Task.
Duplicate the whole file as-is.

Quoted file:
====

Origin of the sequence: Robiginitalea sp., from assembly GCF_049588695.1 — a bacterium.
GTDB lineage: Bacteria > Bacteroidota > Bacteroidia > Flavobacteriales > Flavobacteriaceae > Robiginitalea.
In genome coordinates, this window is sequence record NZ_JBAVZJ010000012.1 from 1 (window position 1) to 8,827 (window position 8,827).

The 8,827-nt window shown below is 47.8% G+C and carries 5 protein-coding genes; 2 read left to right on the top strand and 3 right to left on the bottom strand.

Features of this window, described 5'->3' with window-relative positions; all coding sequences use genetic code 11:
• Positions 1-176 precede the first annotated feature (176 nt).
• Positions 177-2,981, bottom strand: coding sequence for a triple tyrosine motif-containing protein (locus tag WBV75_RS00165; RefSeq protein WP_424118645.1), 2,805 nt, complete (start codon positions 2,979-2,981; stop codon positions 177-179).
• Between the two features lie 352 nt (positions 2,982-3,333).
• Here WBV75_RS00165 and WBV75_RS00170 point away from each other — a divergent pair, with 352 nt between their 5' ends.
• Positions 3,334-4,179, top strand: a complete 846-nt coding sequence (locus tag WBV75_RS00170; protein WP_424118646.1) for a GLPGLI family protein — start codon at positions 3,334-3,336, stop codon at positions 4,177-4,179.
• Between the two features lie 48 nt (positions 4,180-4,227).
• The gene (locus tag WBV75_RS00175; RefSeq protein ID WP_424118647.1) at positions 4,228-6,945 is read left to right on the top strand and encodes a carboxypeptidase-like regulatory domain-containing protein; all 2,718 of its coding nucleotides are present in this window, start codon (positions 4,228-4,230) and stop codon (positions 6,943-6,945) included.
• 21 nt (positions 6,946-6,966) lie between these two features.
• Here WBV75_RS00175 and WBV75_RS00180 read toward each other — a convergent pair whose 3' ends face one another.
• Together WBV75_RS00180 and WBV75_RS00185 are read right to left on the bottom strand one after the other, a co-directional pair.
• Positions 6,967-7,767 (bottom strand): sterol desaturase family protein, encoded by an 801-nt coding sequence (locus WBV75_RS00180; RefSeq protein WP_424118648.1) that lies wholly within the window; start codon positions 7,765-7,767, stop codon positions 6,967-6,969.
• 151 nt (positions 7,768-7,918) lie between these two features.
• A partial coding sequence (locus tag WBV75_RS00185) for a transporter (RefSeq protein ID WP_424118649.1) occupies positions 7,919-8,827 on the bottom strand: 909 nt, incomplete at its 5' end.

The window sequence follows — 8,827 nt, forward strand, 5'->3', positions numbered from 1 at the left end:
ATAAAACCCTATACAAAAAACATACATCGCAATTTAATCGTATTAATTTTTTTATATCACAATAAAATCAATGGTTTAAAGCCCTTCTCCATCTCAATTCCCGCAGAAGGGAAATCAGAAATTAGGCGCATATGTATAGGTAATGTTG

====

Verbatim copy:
Origin of the sequence: Robiginitalea sp., from assembly GCF_049588695.1 — a bacterium.
GTDB lineage: Bacteria > Bacteroidota > Bacteroidia > Flavobacteriales > Flavobacteriaceae > Robiginitalea.
In genome coordinates, this window is sequence record NZ_JBAVZJ010000012.1 from 1 (window position 1) to 8,827 (window position 8,827).

The 8,827-nt window shown below is 47.8% G+C and carries 5 protein-coding genes; 2 read left to right on the top strand and 3 right to left on the bottom strand.

Features of this window, described 5'->3' with window-relative positions; all coding sequences use genetic code 11:
• Positions 1-176 precede the first annotated feature (176 nt).
• Positions 177-2,981, bottom strand: coding sequence for a triple tyrosine motif-containing protein (locus tag WBV75_RS00165; RefSeq protein WP_424118645.1), 2,805 nt, complete (start codon positions 2,979-2,981; stop codon positions 177-179).
• Between the two features lie 352 nt (positions 2,982-3,333).
• Here WBV75_RS00165 and WBV75_RS00170 point away from each other — a divergent pair, with 352 nt between their 5' ends.
• Positions 3,334-4,179, top strand: a complete 846-nt coding sequence (locus tag WBV75_RS00170; protein WP_424118646.1) for a GLPGLI family protein — start codon at positions 3,334-3,336, stop codon at positions 4,177-4,179.
• Between the two features lie 48 nt (positions 4,180-4,227).
• The gene (locus tag WBV75_RS00175; RefSeq protein ID WP_424118647.1) at positions 4,228-6,945 is read left to right on the top strand and encodes a carboxypeptidase-like regulatory domain-containing protein; all 2,718 of its coding nucleotides are present in this window, start codon (positions 4,228-4,230) and stop codon (positions 6,943-6,945) included.
• 21 nt (positions 6,946-6,966) lie between these two features.
• Here WBV75_RS00175 and WBV75_RS00180 read toward each other — a convergent pair whose 3' ends face one another.
• Together WBV75_RS00180 and WBV75_RS00185 are read right to left on the bottom strand one after the other, a co-directional pair.
• Positions 6,967-7,767 (bottom strand): sterol desaturase family protein, encoded by an 801-nt coding sequence (locus WBV75_RS00180; RefSeq protein WP_424118648.1) that lies wholly within the window; start codon positions 7,765-7,767, stop codon positions 6,967-6,969.
• 151 nt (positions 7,768-7,918) lie between these two features.
• A partial coding sequence (locus tag WBV75_RS00185) for a transporter (RefSeq protein ID WP_424118649.1) occupies positions 7,919-8,827 on the bottom strand: 909 nt, incomplete at its 5' end.

The window sequence follows — 8,827 nt, forward strand, 5'->3', positions numbered from 1 at the left end:
ATAAAACCCTATACAAAAAACATACATCGCAATTTAATCGTATTAATTTTTTTATATCACAATAAAATCAATGGTTTAAAGCCCTTCTCCATCTCAATTCCCGCAGAAGGGAAATCAGAAATTAGGCGCATATGTATAGGTAATGTTG